The supermodel is hated by all: by the socialist for promoting meaningless capital, by the feminist for upholding unrealistic body standards, and by the conservative for her raunchy sexuality. The idealist assumes that only the very stupid and materialistic engage with her mirage, ignoring the seeds of standardized femininity she sows in consumer media’s patriarchal panopticon. Her overbearing image seeps into the collective unconscious of contemporary womanhood; thus any person who yearns to align themselves with “woman” becomes subject to her influence. 

Yet criticism of the supermodel, while just in nature, is too often lacking in its surface-level and one-sided analysis of her mystique. It is my aim here to condense the social implications of the supermodel into three separate but complementary parts, answering a question I often spend considering: Why do I still dream of being a supermodel?

The Supermodel as Muse

I refer to the supermodel as “she” despite the broader boundaries of the common model, because it is a role that is, uncoincidentally, subject to hyper-femininity. The phenomenon of supermodeling developed alongside an ever-changing industrialized America. The elite supermodel, a prized line of work once synonymous with prostitution, was thrust into the limelight during the post-WWII boom. Marked by the founding of Ford Models in 1946, the supermodel began marketing her glamorous lifestyle to a thriving public. The ideal supermodel creates trends, tears them down, and then reinvents new ones, haunted by the ephemerality of late-capitalism. 

Artists have found muses in the natural world since prehistoric times, and the fashion model is still conceived as an art model, though their form as a human mannequin pushes their individuality inward: the clothes dominate the person. In other words, the name of the common model is not as well-known as the designer and the supermodel. 

The supermodel, too, is alienated from the artist-muse relationship when she is thrust into pop-culture stardom. Claudia Schiffer, considered one of the most iconic supermodels of the ’90s, posits the distinction with the following: “In order to become a supermodel one must be on all the covers all over the world at the same time so that people can recognize the girls.” As a result, the supermodel is not only the muse of an individual designer, but also that of the public consciousness. 

The Supermodel as Divine Other

The 1930s gave birth to whom many consider the first supermodel, Lisa Fonssagrives. Infamously favored by male photographers Man Ray, Richard Avedon, and her husband Irving Penn, Fonssagrives reflects the paradoxical objectification of womanhood in a patriarchal society which worships femininity as divine but Other. 

The supermodel begins her career by being discovered as a rare beauty, becoming separated from the ordinary crowd, and is given special treatment. Each time another designer or artist asks her to be their muse, her status increases. Iconic ’90s supermodel Kate Moss, was discovered at the mere age of 14 at John F. Kennedy Airport in New York. Considered the “anti-model” with her waifish looks, Moss quickly climbed the supermodel food chain as fashion houses changed industry standards to accommodate this new look. At one point, Moss was dropped from various contracts after being photographed using cocaine, but this controversy was short-lived. Now age 47, Moss continues to find success in the fashion world as a model, businesswoman, and designer.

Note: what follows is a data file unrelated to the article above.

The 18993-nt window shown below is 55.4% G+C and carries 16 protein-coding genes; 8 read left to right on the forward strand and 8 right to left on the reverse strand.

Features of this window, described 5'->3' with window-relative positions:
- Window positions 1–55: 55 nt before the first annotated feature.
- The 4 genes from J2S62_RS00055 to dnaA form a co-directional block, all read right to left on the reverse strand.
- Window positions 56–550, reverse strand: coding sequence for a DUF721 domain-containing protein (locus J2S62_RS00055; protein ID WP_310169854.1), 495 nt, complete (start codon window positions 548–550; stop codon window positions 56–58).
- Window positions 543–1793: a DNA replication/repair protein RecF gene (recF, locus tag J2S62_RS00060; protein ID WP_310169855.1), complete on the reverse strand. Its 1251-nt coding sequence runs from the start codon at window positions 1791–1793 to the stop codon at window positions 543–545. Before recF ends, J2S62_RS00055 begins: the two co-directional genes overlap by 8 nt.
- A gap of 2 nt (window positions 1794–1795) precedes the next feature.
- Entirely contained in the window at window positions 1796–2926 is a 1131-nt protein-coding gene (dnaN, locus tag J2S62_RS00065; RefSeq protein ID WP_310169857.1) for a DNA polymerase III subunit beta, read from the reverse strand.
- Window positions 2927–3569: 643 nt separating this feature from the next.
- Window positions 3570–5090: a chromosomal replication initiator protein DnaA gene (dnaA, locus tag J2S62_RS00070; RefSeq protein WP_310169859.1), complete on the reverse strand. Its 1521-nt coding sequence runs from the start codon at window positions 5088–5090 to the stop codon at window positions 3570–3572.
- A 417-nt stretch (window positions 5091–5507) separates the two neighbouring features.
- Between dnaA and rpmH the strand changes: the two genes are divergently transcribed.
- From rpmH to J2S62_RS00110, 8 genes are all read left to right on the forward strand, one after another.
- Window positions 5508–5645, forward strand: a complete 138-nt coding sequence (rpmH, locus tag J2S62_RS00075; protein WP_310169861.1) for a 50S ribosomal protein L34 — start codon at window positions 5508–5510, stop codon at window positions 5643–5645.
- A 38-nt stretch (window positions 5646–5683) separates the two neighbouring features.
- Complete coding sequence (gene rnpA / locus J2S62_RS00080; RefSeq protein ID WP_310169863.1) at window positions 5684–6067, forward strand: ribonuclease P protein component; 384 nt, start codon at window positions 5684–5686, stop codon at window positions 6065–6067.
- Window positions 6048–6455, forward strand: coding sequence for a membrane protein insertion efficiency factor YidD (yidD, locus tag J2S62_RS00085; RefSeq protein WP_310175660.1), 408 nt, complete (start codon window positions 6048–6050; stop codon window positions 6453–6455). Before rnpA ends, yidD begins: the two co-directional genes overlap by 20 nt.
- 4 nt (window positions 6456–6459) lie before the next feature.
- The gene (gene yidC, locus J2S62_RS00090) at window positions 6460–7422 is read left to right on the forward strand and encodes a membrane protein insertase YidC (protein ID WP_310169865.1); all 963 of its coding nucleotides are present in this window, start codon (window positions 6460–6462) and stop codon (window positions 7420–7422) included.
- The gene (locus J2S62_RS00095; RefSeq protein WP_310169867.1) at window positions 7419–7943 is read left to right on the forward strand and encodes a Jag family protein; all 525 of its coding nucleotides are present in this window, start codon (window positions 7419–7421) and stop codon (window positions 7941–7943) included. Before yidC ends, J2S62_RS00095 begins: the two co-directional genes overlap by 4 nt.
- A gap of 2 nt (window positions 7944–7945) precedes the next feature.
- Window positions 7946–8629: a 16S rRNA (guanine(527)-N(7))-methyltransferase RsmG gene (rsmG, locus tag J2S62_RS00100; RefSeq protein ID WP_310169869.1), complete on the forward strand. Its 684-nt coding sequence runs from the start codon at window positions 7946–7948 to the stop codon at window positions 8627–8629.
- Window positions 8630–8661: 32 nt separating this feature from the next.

The irrationality of placing privilege on socially-construed beauty standards constitutes this as a type of charismatic authority. Sociologist Max Weber defines this term, charisma, as “a certain quality of an individual personality by virtue of which he is considered extraordinary and treated as endowed with supernatural, superhuman, or at least specifically exceptional powers and qualities … not accessible to the ordinary person … regarded as of divine origin.”

The supermodel’s charismatic authority could perhaps be called aesthetic authority. Her physical prerequisites allow the supermodel to enter the modeling industry, giving her a chance to reach prominence as an icon. Physical expectations are treated as prerequisites for every high-fashion model, but the one-of-a-kind supermodel has an unexplainable allure. “They had something inside that came through … they had character, they had personality,” says Calvin Klein in the HBO documentary About Face: Supermodels, Then and Now (2012).

The Supermodel as Alienated, The Supermodel as Alienator

Supermodels construct their charisma through both natural and artificial manifestations. Natural manifestations, such as likeability or personality, stem from innate or unconscious origins; artificial manifestations, such as elegant posing and walking, are learned and perfected over time. The performance of femininity and glamor is integral to the supermodel’s role, and it is a talent that separates them from the common woman.

In othering herself in this way, the supermodel becomes instrumental in manufacturing the dreamlike and glamorous world of advertisement. In doing this, she not only alienates herself from the public but alienates the public from herself. The two only converse with each other through mediated platforms: social media, magazines, billboards, etc. and the conversation often appears to be one-sided. 

This simply isn’t true.

The supermodel’s high-visibility is reflective of collective material desire. The perceived desires of the consumer hold even more power than the supermodel, who cannot reach iconic status unless those wielding capital feel that the public is ready to consume her. In contemporary times, this explains the sensational “Instagram model.” Exemplified by the likes of Kendall Jenner and Bella Hadid, the supermodel’s social media following directly correlates to her fame and monetary status; therefore, the capitalist has a concrete estimate of which models will sell an abundance of magazines.